Probiotic Pros

Microorganisms That Reside in The Gastrointestinal Tract

In the human gastrointestinal tract, trillions of different microorganisms exist. Gut Microbiota For Health reports that medical scientists have discovered more than 1000 different species of microorganisms in the gastrointestinal tract and they possess over 3 million different genes. This is about 150 times more genes than the human body possess.

The average weight of the microorganisms that reside within our gut is around two kilograms and the majority of these microorganisms – in volume and in the diversity of species – can be found in the large intestine of the gastrointestinal tract.

It is also important to understand that only around 33% of gut bacteria are common amongst the majority of people – the rest of the microorganism diversity and volume in the gut is unique to every single individual on the planet.

Development of Bacteria and Other Microorganisms in The Gastrointestinal Tract

Before we consider the different types of bacteria, fungi and other microorganisms found in the gut, let’s first discuss when and how these microorganisms start to develop in the human body. First, it is important to understand that, at birth, the feces of an infant is sterile.

The development of bacteria in the gut does, however, start at birth – and the particular fingerprint of the developing bacteria is determined by a variety of factors, including how the infant is born and whether or not they are breastfed following their birth.

A review paper published in the Journal of Nutrition explains that the first species of bacteria that develops in the gastrointestinal tract of an infant most often includes certain species that are seen as pathogenic. This includes streptococci, staphylococci and enterobacteriaceae.

While this may seem like a negative trait, medical scientists discovered that the fact that these pathogenic bacteria species inhabit the body within the second and third day following birth are actually an appropriate measure to prepare the body for the inhabitation of the beneficial gut bacteria that will be developing here after the third day of birth. Once these bacteria species have developed, a series of other species that are beneficial, often called the gut “flora”, starts to develop.

These beneficial bacteria species include lactobacilli, bifidobacteria and various other species. Note that the first species to inhabit the body during day two and day three after birth are mostly classified as aerobic microorganisms, which means they need to exist in oxygenated parts of the body to survive. After day three, anaerobic microorganism start to develop, which does not require oxygenated environments to survive and multiply? In some cases, anaerobic microorganisms can die out when exposed to parts in the body that contain oxygen.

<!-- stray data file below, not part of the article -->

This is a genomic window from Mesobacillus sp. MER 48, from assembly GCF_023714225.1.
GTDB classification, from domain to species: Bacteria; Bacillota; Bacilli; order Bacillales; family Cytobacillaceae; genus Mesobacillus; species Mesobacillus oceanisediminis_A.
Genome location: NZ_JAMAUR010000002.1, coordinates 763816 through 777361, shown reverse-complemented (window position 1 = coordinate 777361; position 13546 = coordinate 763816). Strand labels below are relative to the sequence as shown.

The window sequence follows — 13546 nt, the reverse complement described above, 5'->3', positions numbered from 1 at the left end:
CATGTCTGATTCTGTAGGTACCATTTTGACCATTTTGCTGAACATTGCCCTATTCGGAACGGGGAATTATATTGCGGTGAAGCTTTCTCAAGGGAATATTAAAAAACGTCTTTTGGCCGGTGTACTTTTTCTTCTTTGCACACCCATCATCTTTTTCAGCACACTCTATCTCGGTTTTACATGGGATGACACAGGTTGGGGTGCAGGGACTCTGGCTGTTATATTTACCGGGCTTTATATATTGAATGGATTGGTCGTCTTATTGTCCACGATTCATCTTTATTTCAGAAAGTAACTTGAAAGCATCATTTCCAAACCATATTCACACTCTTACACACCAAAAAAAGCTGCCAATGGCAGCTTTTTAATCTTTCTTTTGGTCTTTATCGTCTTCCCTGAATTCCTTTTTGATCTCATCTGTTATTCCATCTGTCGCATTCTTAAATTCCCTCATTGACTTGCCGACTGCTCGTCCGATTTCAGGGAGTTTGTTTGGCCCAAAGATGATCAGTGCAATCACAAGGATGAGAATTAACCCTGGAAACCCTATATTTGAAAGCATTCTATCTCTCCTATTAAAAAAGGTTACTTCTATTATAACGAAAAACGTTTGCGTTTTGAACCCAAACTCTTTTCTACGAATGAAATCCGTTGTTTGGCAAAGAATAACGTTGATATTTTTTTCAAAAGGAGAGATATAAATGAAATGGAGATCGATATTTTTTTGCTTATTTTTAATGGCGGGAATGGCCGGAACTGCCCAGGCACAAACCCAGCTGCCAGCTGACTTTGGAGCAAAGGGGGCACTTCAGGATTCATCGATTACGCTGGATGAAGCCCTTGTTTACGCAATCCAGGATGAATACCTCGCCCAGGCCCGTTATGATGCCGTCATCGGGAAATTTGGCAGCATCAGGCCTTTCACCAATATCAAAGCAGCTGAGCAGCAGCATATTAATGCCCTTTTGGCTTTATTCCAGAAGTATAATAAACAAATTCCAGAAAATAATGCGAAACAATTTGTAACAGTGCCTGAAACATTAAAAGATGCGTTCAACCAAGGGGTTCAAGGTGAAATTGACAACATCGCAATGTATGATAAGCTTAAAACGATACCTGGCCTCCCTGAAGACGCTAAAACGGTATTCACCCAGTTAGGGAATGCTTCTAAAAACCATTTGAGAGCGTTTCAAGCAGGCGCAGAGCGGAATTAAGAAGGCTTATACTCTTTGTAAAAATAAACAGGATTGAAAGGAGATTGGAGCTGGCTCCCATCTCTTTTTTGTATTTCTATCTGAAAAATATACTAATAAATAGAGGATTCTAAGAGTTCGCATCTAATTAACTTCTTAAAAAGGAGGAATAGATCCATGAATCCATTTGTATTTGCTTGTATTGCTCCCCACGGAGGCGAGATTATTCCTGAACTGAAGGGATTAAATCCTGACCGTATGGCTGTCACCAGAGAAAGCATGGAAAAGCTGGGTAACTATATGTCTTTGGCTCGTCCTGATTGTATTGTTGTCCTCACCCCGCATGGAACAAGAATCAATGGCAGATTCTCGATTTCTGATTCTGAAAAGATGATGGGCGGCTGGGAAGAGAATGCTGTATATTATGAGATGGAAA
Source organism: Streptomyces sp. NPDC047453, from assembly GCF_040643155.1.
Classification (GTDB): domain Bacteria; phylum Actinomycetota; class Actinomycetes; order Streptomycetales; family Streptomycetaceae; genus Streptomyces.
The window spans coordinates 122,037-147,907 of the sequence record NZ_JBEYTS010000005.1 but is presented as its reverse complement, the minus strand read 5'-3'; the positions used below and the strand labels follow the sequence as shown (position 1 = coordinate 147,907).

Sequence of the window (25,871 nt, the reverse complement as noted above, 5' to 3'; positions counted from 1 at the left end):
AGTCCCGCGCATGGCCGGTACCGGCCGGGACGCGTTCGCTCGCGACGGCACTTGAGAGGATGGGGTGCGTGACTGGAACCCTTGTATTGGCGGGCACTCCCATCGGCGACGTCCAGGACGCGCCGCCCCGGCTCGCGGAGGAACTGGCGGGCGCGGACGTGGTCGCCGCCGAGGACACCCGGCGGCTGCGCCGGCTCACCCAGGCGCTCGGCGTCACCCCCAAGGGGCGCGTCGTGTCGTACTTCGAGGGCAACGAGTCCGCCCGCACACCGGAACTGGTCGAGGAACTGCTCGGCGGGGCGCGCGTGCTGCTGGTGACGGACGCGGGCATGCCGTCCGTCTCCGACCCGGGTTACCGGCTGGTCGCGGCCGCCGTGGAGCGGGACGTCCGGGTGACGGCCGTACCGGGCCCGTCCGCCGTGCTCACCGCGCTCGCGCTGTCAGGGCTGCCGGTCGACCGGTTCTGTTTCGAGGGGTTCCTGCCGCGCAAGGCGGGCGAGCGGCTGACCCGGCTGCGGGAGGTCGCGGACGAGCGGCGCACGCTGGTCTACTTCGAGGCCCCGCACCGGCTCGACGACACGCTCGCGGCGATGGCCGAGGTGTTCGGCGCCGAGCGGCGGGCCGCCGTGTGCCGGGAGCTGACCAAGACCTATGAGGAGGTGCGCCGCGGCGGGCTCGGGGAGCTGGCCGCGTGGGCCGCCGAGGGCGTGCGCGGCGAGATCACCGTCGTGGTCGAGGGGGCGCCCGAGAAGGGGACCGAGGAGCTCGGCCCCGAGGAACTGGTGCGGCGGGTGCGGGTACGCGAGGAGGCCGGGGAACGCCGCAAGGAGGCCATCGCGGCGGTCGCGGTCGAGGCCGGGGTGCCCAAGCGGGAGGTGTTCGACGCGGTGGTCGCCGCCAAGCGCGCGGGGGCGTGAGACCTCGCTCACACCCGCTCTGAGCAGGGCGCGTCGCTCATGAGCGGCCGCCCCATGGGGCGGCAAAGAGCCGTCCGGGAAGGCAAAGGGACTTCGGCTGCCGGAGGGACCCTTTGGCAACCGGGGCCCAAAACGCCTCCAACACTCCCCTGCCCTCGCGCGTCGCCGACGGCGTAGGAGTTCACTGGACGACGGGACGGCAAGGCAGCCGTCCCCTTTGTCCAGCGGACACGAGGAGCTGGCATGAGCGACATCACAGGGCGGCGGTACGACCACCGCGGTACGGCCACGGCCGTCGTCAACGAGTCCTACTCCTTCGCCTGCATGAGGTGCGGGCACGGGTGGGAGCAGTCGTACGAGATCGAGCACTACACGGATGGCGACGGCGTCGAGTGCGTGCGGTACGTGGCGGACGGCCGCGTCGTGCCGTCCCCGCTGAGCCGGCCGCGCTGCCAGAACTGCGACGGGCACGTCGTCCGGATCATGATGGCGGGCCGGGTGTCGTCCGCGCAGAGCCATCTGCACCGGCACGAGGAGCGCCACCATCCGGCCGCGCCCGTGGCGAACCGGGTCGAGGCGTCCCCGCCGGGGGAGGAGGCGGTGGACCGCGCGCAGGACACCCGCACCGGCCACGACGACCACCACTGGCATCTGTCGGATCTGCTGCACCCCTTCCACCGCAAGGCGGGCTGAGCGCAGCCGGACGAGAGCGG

The review paper also explains that the first bacteria that inhabits the body of an infant comes from the mother – the sources of these bacteria can include the mother’s vagina, which the baby comes in contact with during birth, as well as the mother’s skin.

It was also found that the feces of the mother can also contribute towards a larger diversity of bacteria in newborn babies as one particular study found species of Escherichia coli bacteria to inhabit the bodies of newborn babies and present in the feces of mothers directly after birth – this, however, was only the case with babies that were born through vaginal delivery.

Bacteria Species

Since such a large number of microorganisms live in the gastrointestinal tract, discussing each would take up a considerable amount of time. Thus, we are going to focus on the most important bacteria species found in the gut that has a connection to the body’s wellbeing. We will discuss both good and bad bacteria, including their functions, where they are found in the body and whether they are beneficial or detrimental to the host’s health.

In the previous section of this topic, we have already mentioned some of the most significant microorganisms that can be found in the human gut, so let’s expand on these microorganism species to better understand their purpose and the functions they serve in the human body.

Bacteria Species

Bacteroides

Let’s start our discussion by looking at one of the more commonly found bacteria species in the gastrointestinal tract – bacteroides. These species are also classified as bacteroidetes. A review articles posted on the Clinical Microbiology Reviews Journal explains that, in the gastrointestinal tract, these species of bacteria has beneficial roles to play within the body but, when they start to colonize other parts of the body, they are considered pathogenic.

A pathogenic bacteria can be a cause of disease and the development of certain conditions, such as an abscess or infection. Medical scientists at Harvard Medical School in Boston explains that one particular type of bacteroides, known as Bacteroides Fragilis, has been found to play a direct bacteria-to-host function and also play a major part in maintaining an effective immune system in the human body.

Bacteroides Fragilis is classified as a gram-negative bacteria that is also anaerobic. It is mostly found in the large intestine, also sometimes referred to as the lower gastrointestinal system. This type of bacteria also assists with the metabolism of carbohydrates.

Bifidobacterium

We have already mentioned bifidobacterium and we discussed its discovery – now let’s take a closer look at what it is and what purposes it serves in the body. Bifidobacterium is also one of the first types of bacterium species that inhabits the human body and also plays a vital part in numerous important functions that the digestive system is responsible for.